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How ‘Big Short’ investor Michael Burry picks winning stocks

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Michael Burry, the central figure in the book and movie The Big Short, is probably best known for predicting the US housing crash that preceded the 2008 financial crisis.

But he is also one of the world’s best stock pickers. And recently, he laid out his strategy for choosing the best stocks and shares for the biggest returns.

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Follow the masters

Burry follows the teachings of the father of value investing. “When I first read [Benjamin Graham’s] Security Analysis, I felt I was born to play the role of value investor,” Burry writes.

Benjamin Graham was Warren Buffett’s mentor. I learned the founding principles of stock picking for wealth from Graham’s two books, Security Analysis (1934) and The Intelligent Investor (1949). 

I’m also happy to learn from anyone who has made stonking amounts of money in the markets. Burry famously created $750m profit for his investors when he bet against subprime mortgage lending between 2007 and 2008. But his main portfolio is made up of standard stocks and shares.  

Michael Burry keeps it simple

It might surprise you that Burry’s advice recalls Warren Buffett’s best lines. “My strategy isn’t very complex. I try to buy shares of unpopular companies when they look like road kill, and sell them when they’ve been polished up a bit.”

All the money I’ve personally made in the market is from buying profitable companies when no-one was talking about them, then selling them on when they turn around and become headline news.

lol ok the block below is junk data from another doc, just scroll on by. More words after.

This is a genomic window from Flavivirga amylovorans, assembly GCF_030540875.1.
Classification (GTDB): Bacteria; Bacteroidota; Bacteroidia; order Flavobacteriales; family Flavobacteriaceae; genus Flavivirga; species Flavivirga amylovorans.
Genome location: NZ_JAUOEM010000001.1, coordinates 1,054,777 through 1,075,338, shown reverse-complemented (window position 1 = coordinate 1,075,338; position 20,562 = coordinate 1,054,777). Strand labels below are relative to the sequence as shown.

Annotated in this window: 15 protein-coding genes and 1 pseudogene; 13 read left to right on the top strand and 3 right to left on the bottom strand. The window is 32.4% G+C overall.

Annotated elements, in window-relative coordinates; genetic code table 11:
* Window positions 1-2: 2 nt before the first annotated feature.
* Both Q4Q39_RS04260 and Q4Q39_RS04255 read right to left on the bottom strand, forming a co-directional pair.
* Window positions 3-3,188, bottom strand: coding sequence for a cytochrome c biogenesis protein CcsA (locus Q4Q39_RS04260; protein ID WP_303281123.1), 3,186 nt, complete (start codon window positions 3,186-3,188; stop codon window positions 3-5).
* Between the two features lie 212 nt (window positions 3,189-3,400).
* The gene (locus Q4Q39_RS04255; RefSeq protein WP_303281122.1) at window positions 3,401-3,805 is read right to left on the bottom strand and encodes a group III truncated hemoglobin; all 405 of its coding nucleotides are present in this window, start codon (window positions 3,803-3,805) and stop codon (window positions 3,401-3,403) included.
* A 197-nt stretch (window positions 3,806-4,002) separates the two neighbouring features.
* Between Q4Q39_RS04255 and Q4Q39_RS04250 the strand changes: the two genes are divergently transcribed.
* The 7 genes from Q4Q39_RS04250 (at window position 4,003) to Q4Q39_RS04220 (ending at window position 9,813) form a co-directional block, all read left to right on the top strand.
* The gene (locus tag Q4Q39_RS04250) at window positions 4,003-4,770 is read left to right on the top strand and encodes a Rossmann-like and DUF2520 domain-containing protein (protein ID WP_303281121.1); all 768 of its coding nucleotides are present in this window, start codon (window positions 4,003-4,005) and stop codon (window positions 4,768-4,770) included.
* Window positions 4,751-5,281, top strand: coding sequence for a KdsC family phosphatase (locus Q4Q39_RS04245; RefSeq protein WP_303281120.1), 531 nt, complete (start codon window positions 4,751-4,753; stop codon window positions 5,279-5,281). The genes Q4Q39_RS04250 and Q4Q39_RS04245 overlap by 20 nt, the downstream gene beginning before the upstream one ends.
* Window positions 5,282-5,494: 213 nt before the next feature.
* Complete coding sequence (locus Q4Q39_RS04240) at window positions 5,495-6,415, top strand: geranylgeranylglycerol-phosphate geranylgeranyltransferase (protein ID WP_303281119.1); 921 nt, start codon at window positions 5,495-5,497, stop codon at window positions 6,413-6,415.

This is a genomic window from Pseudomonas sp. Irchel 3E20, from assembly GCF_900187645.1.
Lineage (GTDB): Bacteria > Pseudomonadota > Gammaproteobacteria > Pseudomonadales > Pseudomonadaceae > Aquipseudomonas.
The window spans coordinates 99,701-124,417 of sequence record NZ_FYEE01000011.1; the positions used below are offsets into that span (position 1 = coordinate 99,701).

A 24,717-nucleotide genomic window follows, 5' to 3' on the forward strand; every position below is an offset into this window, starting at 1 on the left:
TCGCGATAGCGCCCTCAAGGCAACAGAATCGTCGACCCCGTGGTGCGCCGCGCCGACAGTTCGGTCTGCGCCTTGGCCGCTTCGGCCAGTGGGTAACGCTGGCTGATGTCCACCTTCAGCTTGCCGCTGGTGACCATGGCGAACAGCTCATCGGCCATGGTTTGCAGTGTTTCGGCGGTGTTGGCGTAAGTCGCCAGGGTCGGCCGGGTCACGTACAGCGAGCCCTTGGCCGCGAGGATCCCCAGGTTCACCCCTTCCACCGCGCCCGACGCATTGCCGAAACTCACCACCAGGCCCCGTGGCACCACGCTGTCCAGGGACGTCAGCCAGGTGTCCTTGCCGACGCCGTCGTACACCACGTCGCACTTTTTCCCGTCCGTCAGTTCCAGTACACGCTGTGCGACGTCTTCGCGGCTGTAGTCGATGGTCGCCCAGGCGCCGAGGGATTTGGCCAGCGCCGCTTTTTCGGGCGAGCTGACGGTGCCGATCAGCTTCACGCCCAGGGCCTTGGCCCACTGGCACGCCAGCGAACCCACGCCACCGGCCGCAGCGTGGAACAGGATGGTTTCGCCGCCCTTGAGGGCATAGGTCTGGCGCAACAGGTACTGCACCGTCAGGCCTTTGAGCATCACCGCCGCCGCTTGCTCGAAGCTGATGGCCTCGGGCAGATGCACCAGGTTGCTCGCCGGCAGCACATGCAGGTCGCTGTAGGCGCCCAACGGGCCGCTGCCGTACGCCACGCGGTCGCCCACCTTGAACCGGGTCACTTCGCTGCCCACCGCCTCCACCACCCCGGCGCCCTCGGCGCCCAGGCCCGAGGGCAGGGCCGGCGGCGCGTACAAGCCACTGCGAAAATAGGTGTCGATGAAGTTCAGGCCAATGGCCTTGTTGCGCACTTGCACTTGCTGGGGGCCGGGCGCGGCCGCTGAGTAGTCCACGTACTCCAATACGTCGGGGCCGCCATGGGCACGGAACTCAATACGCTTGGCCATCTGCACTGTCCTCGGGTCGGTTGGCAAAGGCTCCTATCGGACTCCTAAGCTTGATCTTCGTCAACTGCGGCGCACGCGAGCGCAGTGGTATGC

The key point here, for me, is that they were profitable. There’s more chance a share will do well long term when the underlying business is making money. But as Benjamin Graham says, Mr Market is a fickle investor who is ruled by his emotions. At one point he is feeling pessimistic, so he’ll mark down the price of a stock. The next day Mr Market is optimistic, and so the price of our cheap stock starts to rise.

Research, research, research

My weapon of choice is research,” says Burry. “It’s critical for me to understand a company’s value before laying down a dime. I find out-of-favour industries a particularly fertile ground for best-of-breed shares at steep discounts.”

So for example: buying airline stocks when Covid-19 hit and no-one was flying anywhere? If I’d bought easyjet (LSE:EZJ) in the days after the first lockdown and held on until today? I’d have made 110% on my investment!

It’s crucial to look at the world now, find good companies that are out of favour, and buy and hold until the story turns around.

How do I determine the discount?” Burry asks. “I usually focus on free cash flow. I prefer minimal debt.” Personally I use stock screeners like Koyfin (free) or Stockopedia (paid) and I find them incredibly useful tools. That means I don’t have to go digging around in company statements or get out my calculator. 

The first thing most new investors do is to re-invent the wheel. But it’s really not necessary. Stick to value, like Benjamin Graham, Warren Buffett, and Michael Burry, and you can’t go far wrong.

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Tom Rodgers has no position in any of the shares mentioned. The Motley Fool UK has no position in any of the shares mentioned. Views expressed on the companies mentioned in this article are those of the writer and therefore may differ from the official recommendations we make in our subscription services such as Share Advisor, Hidden Winners and Pro. Here at The Motley Fool we believe that considering a diverse range of insights makes us better investors.

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